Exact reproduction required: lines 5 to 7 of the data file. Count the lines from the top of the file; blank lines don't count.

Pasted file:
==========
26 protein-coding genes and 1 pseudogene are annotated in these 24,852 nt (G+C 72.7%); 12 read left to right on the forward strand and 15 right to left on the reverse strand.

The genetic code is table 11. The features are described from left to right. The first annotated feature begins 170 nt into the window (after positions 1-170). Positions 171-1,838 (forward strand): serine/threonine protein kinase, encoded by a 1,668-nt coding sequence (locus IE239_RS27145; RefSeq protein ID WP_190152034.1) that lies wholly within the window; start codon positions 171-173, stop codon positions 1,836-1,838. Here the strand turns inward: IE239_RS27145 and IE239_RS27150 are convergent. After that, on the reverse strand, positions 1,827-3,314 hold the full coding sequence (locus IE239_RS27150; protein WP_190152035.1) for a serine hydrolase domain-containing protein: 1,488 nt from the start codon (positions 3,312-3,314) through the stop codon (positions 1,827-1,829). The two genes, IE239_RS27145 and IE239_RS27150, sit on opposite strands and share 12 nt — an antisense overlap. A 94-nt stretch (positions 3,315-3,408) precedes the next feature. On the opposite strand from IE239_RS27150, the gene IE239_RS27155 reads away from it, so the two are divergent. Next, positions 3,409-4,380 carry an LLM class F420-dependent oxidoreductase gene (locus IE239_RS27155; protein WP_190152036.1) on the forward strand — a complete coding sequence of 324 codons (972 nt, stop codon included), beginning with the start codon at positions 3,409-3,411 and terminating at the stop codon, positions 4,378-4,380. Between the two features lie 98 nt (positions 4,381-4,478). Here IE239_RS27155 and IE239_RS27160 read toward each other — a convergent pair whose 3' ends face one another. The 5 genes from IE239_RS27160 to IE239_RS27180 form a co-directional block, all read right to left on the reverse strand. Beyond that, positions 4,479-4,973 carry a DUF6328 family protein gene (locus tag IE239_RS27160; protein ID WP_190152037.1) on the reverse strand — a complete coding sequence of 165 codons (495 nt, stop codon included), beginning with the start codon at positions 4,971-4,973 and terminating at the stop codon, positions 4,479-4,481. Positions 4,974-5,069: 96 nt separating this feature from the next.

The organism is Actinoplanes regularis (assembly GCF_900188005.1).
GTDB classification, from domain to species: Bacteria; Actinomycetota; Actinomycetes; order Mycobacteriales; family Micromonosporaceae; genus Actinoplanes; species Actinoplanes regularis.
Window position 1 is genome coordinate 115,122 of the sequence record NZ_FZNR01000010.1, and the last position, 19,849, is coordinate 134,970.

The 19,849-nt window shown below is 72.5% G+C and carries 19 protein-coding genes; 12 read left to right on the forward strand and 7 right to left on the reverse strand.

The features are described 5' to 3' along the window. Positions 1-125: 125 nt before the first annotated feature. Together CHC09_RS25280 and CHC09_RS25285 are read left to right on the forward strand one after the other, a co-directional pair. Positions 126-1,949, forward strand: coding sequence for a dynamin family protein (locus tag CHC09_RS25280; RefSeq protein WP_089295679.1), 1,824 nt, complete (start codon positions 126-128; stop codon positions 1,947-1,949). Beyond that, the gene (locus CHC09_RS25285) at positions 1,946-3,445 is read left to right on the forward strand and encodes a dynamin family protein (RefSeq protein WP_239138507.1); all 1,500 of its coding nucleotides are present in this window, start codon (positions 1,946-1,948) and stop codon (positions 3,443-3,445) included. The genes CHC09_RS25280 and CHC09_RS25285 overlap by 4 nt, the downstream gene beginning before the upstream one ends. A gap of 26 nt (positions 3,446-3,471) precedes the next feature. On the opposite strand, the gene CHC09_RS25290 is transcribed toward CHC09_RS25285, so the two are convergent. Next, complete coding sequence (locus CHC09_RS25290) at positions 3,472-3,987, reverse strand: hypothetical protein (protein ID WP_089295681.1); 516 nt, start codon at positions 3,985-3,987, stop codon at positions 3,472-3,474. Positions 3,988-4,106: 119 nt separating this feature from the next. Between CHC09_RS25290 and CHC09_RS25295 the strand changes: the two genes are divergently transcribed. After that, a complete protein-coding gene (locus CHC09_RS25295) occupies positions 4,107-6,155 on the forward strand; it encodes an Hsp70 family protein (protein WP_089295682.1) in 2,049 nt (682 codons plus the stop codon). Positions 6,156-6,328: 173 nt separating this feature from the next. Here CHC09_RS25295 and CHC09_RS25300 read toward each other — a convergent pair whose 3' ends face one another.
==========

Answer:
Window position 1 is genome coordinate 115,122 of the sequence record NZ_FZNR01000010.1, and the last position, 19,849, is coordinate 134,970.

The 19,849-nt window shown below is 72.5% G+C and carries 19 protein-coding genes; 12 read left to right on the forward strand and 7 right to left on the reverse strand.

The features are described 5' to 3' along the window. Positions 1-125: 125 nt before the first annotated feature. Together CHC09_RS25280 and CHC09_RS25285 are read left to right on the forward strand one after the other, a co-directional pair. Positions 126-1,949, forward strand: coding sequence for a dynamin family protein (locus tag CHC09_RS25280; RefSeq protein WP_089295679.1), 1,824 nt, complete (start codon positions 126-128; stop codon positions 1,947-1,949). Beyond that, the gene (locus CHC09_RS25285) at positions 1,946-3,445 is read left to right on the forward strand and encodes a dynamin family protein (RefSeq protein WP_239138507.1); all 1,500 of its coding nucleotides are present in this window, start codon (positions 1,946-1,948) and stop codon (positions 3,443-3,445) included. The genes CHC09_RS25280 and CHC09_RS25285 overlap by 4 nt, the downstream gene beginning before the upstream one ends. A gap of 26 nt (positions 3,446-3,471) precedes the next feature. On the opposite strand, the gene CHC09_RS25290 is transcribed toward CHC09_RS25285, so the two are convergent. Next, complete coding sequence (locus CHC09_RS25290) at positions 3,472-3,987, reverse strand: hypothetical protein (protein ID WP_089295681.1); 516 nt, start codon at positions 3,985-3,987, stop codon at positions 3,472-3,474. Positions 3,988-4,106: 119 nt separating this feature from the next. Between CHC09_RS25290 and CHC09_RS25295 the strand changes: the two genes are divergently transcribed. After that, a complete protein-coding gene (locus CHC09_RS25295) occupies positions 4,107-6,155 on the forward strand; it encodes an Hsp70 family protein (protein WP_089295682.1) in 2,049 nt (682 codons plus the stop codon). Positions 6,156-6,328: 173 nt separating this feature from the next. Here CHC09_RS25295 and CHC09_RS25300 read toward each other — a convergent pair whose 3' ends face one another.